Nanette is definitely one of those shows. The 1971 revisal that is. I’ve heard the original 1925 show with its original arrangements and orchestrations and I honestly feel that they somehow did it better in ’71. The experience of getting the show up and running was a bit of a nightmare, but it produced a surprise smash at the 46th Street Theatre. Folks wanted nostalgia and this show offered a wonderful slice of period flavor, with a familiar score, a simple farcical plot and tap-happy showstoppers. Ralph Burns did the orchestrations, Buster Davis did the vocal arrangements and Luther Henderson provided incidental and dance music.

I knew I was in for a treat the moment the orchestra started playing the overture with strains of “I Want to Be Happy” and I was flooded with warmth from head to toe once the twin grand pianos started playing during “Tea for Two.” My happiness didn’t let up for a long time; I was humming “I Want to Be Happy” ad nauseam, listening to the superb 1971 cast recording. The score (music by Vincent Youmans, lyrics by Irving Caesar and Otto Harbach) is filled with songs that are breezy, light and evoke another era altogether. Listening to the original cast album is just as much fun as seeing the show, from that delightful overture to the finale of “I Want to Be Happy” with the entire cast strumming ukuleles.

Another one is Mame, with one of the freshest, most wondrous original cast albums ever recorded. It gets off to a sock start with those first trilling strings and winds that soar up the octave as the brass belts out the title song. Its orchestrations by Phil Lang are pitch perfect, brassy, bold and exciting. It starts the ball rolling with one gem after another. The Mame score may not be anything revolutionary, but it was musical comedy writing at its finest. Easily my favorite Jerry Herman score and I’ve enjoyed them all. Angela Lansbury shimmers in her star turn – the trumpet blast that was added for the 1998 reissue makes her entrance in gold pajamas all the more vivid. The original show made a musical theatre star of Lansbury, who took the town by storm. Each performance sparkles: Lansbury, Bea Arthur, Jane Connell, Frankie Michaels, Jerry Lanning and Charles Braswell are all wonderful and blessedly definitive. The ensemble is stunning – big voices, lots of great arrangements and an energy that just flies out from the speakers.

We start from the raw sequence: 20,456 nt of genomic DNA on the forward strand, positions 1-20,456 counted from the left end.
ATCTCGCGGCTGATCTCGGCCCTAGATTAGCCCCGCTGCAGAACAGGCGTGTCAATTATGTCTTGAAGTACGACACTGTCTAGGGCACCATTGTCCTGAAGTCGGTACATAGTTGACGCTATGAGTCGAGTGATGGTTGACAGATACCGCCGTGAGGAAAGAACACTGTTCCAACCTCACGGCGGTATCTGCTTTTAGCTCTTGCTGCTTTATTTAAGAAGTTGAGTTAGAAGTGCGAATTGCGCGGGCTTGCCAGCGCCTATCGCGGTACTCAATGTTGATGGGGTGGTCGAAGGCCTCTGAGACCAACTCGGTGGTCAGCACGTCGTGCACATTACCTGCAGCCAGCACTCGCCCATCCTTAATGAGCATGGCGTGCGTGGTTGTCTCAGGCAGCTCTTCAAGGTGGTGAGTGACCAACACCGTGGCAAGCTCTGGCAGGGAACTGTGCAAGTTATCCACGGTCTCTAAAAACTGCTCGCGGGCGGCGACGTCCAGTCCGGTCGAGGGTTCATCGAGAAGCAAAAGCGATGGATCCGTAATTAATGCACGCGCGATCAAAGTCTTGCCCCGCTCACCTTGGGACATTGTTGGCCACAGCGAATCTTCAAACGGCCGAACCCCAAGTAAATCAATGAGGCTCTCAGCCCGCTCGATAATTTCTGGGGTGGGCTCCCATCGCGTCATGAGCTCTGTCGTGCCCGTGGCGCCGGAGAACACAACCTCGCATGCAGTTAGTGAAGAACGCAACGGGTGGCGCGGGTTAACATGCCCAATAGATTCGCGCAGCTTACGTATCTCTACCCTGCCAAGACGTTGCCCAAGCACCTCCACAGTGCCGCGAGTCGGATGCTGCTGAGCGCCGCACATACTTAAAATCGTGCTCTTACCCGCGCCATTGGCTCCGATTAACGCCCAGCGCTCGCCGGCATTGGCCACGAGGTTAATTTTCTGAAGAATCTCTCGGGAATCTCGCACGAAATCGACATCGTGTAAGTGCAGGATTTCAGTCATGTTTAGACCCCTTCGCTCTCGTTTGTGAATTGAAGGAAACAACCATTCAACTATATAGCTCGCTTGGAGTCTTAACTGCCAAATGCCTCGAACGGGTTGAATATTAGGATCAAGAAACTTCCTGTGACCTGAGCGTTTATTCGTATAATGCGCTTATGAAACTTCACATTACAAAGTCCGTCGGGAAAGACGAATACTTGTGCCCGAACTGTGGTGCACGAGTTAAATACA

Then there’s the title song, a master class of musical comedy unto itself – and the leading lady doesn’t even sing a word of it! It starts slow and builds and builds through several choruses. Then the ensemble breaks into a spirited gallop, by which point the leading lady is still silent but overjoyed and moved. Just when you think it can’t get better, Lang and Pippin bring the gallop back in for the first pullback which consists of a cakewalk across the stage (props to Onna White for the choreography). But it’s not done! It modulates up a half step for the final section, a full-out fortissimo to bring it to its requisite big finish. The banjo is only measures away from needing new strings, the trumpet is blasting a high solo while the trombones descend in the bass line. All through this, the drummer is steadily beating out a simple but insistent 4/4 downbeat. It’s enough to make you stand up and cheer in your living room.

The album, superbly produced by Goddard Lieberson, captures the high spirits of those first days when the show was getting ovations like you would not believe. (SarahB has relayed the story of the title song in Philadelphia bringing the show to such a halt, theatregoers were standing on their chairs). The orchestrations are beautifully balanced and there is that light touch of reverb that made those Columbia albums the best ever recorded. You’d think they’d just recorded it in a theatre, full costume and all. I even like “That How Young I Feel,” which is the one number from the score that most dismiss (though I do wish they had recorded its jitterbug dance break). Mame is an album I would bring to a desert island without having to think twice. I’ve never seen a stage production of the show that has equaled the album, but I’m still waiting for the Broadway revival with Donna Murphy.